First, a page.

OTTAWA - A pox on both your houses is the message Canadians are sending to both the ruling Conservatives and the opposition Liberals, a new poll suggests.

The Tories' national lead over the Liberals slipped to five points from eight, a new Canadian Press Harris Decima survey found.

The Conservatives stand at 31 per cent, the Liberals 26 per cent, the NDP 18 per cent, the Greens 12 per cent and the BQ 10 per cent.

The biggest drop for the Tories was in the vote-rich province of Ontario, where they've lost a seven-point lead to tie with the Liberals at 34 per cent.

But both parties have lost ground to the NDP in British Columbia, while all three are far behind the Bloc Quebecois in Quebec.

The pollsters surveyed 2,030 people between July 15 and 25, as criticism over the Conservatives' move on the census hit its zenith with the resignation of Canada's top statistician.

Harris Decima said the results are accurate to within plus or minus 2.2 percentage points, 19 times out of 20.

In the two weeks before the latest poll, support for the Tories was at 35 per cent, while the Liberals were at 27 per cent.

It's hard to attribute the drop to the census controversy because the issue is not engaging most Canadians, said Allan Gregg, chairman of Harris Decima.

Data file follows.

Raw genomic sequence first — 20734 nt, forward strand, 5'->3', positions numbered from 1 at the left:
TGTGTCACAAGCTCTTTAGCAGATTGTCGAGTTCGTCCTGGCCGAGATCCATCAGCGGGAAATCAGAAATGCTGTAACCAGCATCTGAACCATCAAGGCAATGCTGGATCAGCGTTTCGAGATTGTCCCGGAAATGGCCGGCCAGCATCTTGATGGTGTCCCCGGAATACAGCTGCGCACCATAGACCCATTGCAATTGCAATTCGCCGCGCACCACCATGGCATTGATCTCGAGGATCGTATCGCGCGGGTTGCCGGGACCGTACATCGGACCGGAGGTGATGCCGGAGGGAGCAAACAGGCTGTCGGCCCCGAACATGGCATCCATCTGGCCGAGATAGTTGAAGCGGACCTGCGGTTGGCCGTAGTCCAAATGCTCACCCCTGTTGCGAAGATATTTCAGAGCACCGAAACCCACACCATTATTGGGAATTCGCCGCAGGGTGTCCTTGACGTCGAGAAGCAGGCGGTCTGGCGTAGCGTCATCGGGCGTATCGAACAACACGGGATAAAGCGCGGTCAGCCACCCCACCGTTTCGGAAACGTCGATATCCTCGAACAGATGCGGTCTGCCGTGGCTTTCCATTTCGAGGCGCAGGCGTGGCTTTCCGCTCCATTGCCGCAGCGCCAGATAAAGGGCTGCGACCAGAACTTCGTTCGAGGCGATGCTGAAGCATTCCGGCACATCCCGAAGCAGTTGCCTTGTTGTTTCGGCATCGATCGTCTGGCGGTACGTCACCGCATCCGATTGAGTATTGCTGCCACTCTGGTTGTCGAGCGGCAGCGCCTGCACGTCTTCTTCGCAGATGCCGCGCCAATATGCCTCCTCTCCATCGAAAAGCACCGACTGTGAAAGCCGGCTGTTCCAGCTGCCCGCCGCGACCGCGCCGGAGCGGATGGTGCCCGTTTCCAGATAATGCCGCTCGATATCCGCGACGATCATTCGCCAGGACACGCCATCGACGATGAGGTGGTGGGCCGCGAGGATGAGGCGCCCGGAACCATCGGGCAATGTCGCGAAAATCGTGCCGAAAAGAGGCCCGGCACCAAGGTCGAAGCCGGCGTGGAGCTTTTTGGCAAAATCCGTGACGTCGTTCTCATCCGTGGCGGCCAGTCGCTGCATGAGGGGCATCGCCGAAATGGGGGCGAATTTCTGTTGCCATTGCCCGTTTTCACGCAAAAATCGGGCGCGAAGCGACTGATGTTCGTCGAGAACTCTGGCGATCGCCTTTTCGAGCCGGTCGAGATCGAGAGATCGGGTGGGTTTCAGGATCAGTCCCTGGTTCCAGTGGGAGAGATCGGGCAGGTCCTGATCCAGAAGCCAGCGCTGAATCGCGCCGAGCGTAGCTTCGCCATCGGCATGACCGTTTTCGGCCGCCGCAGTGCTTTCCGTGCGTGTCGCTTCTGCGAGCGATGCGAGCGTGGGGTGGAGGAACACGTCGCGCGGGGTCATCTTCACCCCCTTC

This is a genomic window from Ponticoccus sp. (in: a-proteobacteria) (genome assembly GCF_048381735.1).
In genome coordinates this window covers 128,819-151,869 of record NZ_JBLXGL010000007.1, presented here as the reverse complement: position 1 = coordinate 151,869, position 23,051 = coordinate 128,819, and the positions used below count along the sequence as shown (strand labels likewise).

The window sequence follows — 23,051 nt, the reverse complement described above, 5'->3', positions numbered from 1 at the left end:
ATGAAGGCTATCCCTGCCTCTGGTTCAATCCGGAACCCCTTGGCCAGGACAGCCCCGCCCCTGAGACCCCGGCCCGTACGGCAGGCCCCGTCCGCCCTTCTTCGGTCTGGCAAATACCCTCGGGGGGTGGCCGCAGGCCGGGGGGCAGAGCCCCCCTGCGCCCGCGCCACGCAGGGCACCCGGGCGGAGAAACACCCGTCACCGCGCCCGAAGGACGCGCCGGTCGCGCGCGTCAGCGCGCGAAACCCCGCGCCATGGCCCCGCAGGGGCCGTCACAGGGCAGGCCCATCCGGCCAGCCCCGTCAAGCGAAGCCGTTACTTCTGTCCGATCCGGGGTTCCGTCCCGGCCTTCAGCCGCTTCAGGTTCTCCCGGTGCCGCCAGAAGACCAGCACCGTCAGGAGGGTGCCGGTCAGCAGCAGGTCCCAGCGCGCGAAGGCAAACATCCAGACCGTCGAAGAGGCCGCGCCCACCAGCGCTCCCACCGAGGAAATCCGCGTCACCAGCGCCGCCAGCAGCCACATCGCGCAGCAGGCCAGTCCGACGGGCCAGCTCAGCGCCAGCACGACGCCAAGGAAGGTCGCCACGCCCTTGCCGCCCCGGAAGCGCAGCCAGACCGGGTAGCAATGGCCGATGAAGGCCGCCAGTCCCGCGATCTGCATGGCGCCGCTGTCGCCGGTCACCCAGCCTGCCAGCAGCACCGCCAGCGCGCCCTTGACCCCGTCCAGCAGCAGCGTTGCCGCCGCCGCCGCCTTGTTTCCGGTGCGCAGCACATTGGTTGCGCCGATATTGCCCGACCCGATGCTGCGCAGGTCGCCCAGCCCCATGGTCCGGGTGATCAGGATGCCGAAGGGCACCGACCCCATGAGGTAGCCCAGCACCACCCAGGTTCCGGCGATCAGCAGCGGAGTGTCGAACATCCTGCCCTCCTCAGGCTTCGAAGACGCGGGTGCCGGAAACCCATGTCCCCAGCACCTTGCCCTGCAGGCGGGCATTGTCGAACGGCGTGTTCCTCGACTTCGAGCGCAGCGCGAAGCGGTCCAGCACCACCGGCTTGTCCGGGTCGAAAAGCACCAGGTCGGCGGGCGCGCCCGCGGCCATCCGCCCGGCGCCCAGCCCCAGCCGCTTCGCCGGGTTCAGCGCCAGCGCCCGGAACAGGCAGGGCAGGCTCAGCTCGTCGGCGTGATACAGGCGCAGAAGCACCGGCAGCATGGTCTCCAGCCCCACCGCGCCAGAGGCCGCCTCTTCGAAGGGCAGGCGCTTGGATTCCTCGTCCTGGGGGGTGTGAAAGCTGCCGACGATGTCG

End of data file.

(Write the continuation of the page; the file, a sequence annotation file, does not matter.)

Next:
But the decline in B.C. and Quebec suggests any talk of a fall election is moot.

"That's a prescription for even a reduced minority compared to the one they have right now, so I would think if this holds over the next little while the prospect of a fall election would virtually disappear," Gregg said.

The Liberals currently have their leader, Michael Ignatieff, on a bus tour to get to know Canadians but it's not driving poll numbers, said Gregg.

"I think what you're kind of seeing is that given the extent that the Liberals aren't uniformly being advantaged by what is a slippage on the party of the Conservatives, you have voters basically saying a pox on both your houses," he said.

Another noticeable feature of the survey is that female voters appear to again be moving away from the Tories.

The gender gap had more of less disappeared over the course of the last two months, said Gregg.

"One of the reasons right of centre parties suffer from a gender gap is that right of centre parties are seen as risky, that is, that they are seen as more extremist, more likely to do something that is destabilizing or unseemly.

"Does the census fit into that? A little bit."